by Cuv the commute distance between two vertices u and v, by du the degree of vertex u,

by vol(G) the volume of the graph. We show that as the number n of vertices tends to infinity, there exists a scaling term sc such that the hitting times and commute distances in random geometric graphs satisfy

sc·

1

vol(G)Huv− 1 dv

−→0 and sc·

1

vol(G)Cuv−

1

du

+ 1

dv

−→0,

and at the same timesc·du and sc·dv converge to positive constants (precise definitions,

assumptions and statements below). Loosely speaking, the convergence result says that the rescaled commute distance can be approximated by the sum of the inverse rescaled degrees.

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spectral gap in random geometric graphs, and Avin and Ercal (2007), who already studied the growth rates of the commute distance in random geometric graphs. Our main technical contributions are to strengthen the bound provided by Lov´asz (1993), to extend the results by Boyd et al. (2005) and Avin and Ercal (2007) to more general types of geometric graphs such ask-nearest neighbor graphs with general domain and general density, and to develop the flow-based techniques for geometric graphs.

Loosely speaking, the convergence results say that whenever the graph is reasonably large, the degrees are not too small, and the bottleneck is not too extreme, then the commute distance between two vertices can be approximated by the sum of their inverse degrees. These results have the following important consequences for applications.

Negative implication: Hitting and commute times can be misleading. Our approximation result shows that the commute distance does not take into account any global properties of the data in large geometric graphs. It has been observed before that the commute distance sometimes behaves in an undesired way when high-degree vertices are involved (Liben-Nowell and Kleinberg, 2003; Brand, 2005), but our work now gives a complete theoretical description of this phenomenon: the commute distance just considers the local density (the degree of the vertex) at the two vertices, nothing else. The resulting large sample commute distance dist(u, v) = 1/du+ 1/dv is completely meaningless as a distance on a graph. For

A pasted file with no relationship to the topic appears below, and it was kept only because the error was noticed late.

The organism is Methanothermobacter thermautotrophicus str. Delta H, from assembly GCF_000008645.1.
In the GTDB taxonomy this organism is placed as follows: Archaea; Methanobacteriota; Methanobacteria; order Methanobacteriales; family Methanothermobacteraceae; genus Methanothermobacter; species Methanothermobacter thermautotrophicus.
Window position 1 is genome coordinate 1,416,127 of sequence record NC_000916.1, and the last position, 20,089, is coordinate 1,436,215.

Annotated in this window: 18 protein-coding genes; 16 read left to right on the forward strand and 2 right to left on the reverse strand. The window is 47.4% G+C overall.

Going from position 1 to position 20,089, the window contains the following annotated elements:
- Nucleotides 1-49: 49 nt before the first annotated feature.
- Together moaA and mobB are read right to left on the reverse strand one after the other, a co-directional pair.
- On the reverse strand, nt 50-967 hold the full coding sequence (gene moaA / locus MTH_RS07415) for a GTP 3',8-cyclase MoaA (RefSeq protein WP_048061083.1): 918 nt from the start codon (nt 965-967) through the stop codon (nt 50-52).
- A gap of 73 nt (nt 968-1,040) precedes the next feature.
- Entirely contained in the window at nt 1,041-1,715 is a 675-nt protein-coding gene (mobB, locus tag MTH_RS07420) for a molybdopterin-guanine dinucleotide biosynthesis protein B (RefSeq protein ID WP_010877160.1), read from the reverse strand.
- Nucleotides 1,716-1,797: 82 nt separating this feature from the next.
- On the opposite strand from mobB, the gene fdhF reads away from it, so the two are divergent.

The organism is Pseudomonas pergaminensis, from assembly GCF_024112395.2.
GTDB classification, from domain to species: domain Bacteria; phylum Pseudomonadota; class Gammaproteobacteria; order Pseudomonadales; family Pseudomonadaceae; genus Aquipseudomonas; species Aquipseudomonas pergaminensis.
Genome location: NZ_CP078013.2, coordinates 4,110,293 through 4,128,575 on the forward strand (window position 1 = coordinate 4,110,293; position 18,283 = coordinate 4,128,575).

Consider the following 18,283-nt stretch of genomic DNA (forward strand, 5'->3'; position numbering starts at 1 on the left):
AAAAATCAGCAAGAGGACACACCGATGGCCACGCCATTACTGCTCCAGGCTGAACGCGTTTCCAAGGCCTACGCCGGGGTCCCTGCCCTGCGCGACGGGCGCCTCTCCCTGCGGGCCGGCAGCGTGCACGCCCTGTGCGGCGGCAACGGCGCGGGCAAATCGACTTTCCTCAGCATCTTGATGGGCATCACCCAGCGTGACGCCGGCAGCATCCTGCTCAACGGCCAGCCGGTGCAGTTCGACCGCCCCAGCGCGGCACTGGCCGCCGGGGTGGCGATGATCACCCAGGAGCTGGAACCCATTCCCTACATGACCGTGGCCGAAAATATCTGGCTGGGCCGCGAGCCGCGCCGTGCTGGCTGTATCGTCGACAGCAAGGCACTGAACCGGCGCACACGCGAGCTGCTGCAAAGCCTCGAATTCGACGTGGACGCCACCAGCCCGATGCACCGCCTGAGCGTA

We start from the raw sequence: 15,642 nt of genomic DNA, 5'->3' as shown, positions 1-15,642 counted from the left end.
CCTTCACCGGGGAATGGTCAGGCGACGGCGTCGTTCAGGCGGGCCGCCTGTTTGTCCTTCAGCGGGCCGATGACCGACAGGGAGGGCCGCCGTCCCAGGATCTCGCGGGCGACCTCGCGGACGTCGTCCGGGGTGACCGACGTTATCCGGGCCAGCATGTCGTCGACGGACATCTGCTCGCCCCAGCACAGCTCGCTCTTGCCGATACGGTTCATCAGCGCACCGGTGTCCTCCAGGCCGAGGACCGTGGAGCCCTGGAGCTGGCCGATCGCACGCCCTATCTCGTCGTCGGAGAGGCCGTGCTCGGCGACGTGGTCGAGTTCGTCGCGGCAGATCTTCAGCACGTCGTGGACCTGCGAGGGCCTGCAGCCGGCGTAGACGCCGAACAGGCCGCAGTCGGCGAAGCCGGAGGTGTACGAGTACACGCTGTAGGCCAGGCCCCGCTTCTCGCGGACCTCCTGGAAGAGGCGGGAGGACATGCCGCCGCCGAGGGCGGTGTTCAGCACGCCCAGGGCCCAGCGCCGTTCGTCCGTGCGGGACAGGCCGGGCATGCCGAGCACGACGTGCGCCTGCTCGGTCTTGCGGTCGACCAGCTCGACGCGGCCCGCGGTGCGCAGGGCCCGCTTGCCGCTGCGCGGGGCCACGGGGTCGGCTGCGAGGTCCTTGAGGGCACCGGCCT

example, all data points have the same nearest neighbor (namely, the vertex with the largest degree), the same second-nearest neighbor (the vertex with the second-largest degree), and so on. In particular, one of the main motivations to use the commute distance, Property (F), no longer holds when the graph becomes large enough. Even more disappointingly, computer simulations show that n does not even need to be very large before (F) breaks down. Often, nin the order of 1000 is already enough to make the commute distance close to its approximation expression. This effect is even stronger if the dimensionality of the underlying data space is large. Consequently, even on moderate-sized graphs, the use of the raw commute distance should be discouraged.

Positive implication: Efficient computation of approximate commute distances. In some ap-plications the commute distance is not used as a distance function, but as a tool to encode the connectivity properties of a graph, for example in graph sparsification (Spielman and Srivastava, 2008) or when computing bounds on mixing or cover times (Aleliunas et al., 1979; Chandra et al., 1989; Avin and Ercal, 2007; Cooper and Frieze, 2011) or graph label-ing (Herbster and Pontil, 2006; Cesa-Bianchi et al., 2009). To obtain the commute distance between all points in a graph one has to compute the pseudo-inverse of the graph Lapla-cian matrix, an operation of time complexity O(n3). This is prohibitive in large graphs. To circumvent the matrix inversion, several approximations of the commute distance have been suggested in the literature (Spielman and Srivastava, 2008; Sarkar and Moore, 2007; Brand, 2005). Our results lead to a much simpler and well-justified way of approximating the commute distance on large random geometric graphs.